A couple of years ago Karen and I visited the Newseum in Washington D.C. The Newseum is a museum of the news, and features newsworthy stories of yesterday through the eyes of the media. Over 800 newspapers from every state in the U.S. submit the front page of their newspaper to the Newseum every day.

One of the most unique aspects of the Newseum is the News History Gallery. I remember walking through this gallery, which features more than 300 historic newspaper front pages from every imaginable news story you could think of: Presidential wins, World Series championships, major historical events… you name it, it’s there.

While the headlines were remarkable, I was nothing more than an observer from the newsstands of history. Thinking back to that experience, I’ve asked myself, “How many times do we do that in life?”

How many times do we read the headlines of the brave, but we never write our own? How many times do we read the news, but we never make news. Please hear what I’m NOT saying. I’m not talking about being famous, getting your name in lights, or seeing your face on the news. I’m not talking about how many followers you have on Twitter, how many views you have on YouTube, or whether or not you have a bestselling book.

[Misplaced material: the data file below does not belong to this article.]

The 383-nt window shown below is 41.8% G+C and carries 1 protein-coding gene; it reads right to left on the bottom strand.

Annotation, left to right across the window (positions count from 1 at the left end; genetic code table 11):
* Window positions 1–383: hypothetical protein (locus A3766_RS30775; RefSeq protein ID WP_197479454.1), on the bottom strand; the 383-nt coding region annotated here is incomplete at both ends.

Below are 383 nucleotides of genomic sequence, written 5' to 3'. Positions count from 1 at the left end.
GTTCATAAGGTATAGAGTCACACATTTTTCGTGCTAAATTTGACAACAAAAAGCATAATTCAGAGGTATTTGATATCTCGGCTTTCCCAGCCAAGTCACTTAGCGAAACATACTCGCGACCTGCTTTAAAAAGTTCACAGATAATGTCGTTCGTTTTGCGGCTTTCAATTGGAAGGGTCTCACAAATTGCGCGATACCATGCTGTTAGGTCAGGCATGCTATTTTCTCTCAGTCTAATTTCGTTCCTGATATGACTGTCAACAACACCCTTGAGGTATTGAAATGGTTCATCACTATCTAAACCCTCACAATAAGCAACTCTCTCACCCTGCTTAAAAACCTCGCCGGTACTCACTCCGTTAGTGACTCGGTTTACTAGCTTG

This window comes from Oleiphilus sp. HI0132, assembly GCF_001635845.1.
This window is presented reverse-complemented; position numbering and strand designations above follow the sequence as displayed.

How many times do we read the headlines of the brave, but we never write our own? Click To Tweet

I’m simply posing a question: How many times do we watch the brave without ever being brave, because we believe we’re not good enough? That’s the excuse that paralyzed Moses. He started there, but he didn’t stop there.

Excuse #2: Incompetence: I’d Don’t Know Enough

Exodus 3:13 says, “But Moses protested, “If I go to the people of Israel and tell them, ‘The God of your ancestors has sent me to you,’ they will ask me, ‘What is his name?’ Then what should I tell them?” (NLT).

Moses was saying, “God, I don’t know enough. I don’t have the spiritual knowledge that your people have. What if they ask me a question that I don’t have the answer to? God, I’m too incompetent for this task.”

Ever used that excuse? I have! My lack of knowledge has paralyzed progress and kept me from doing what I should have done.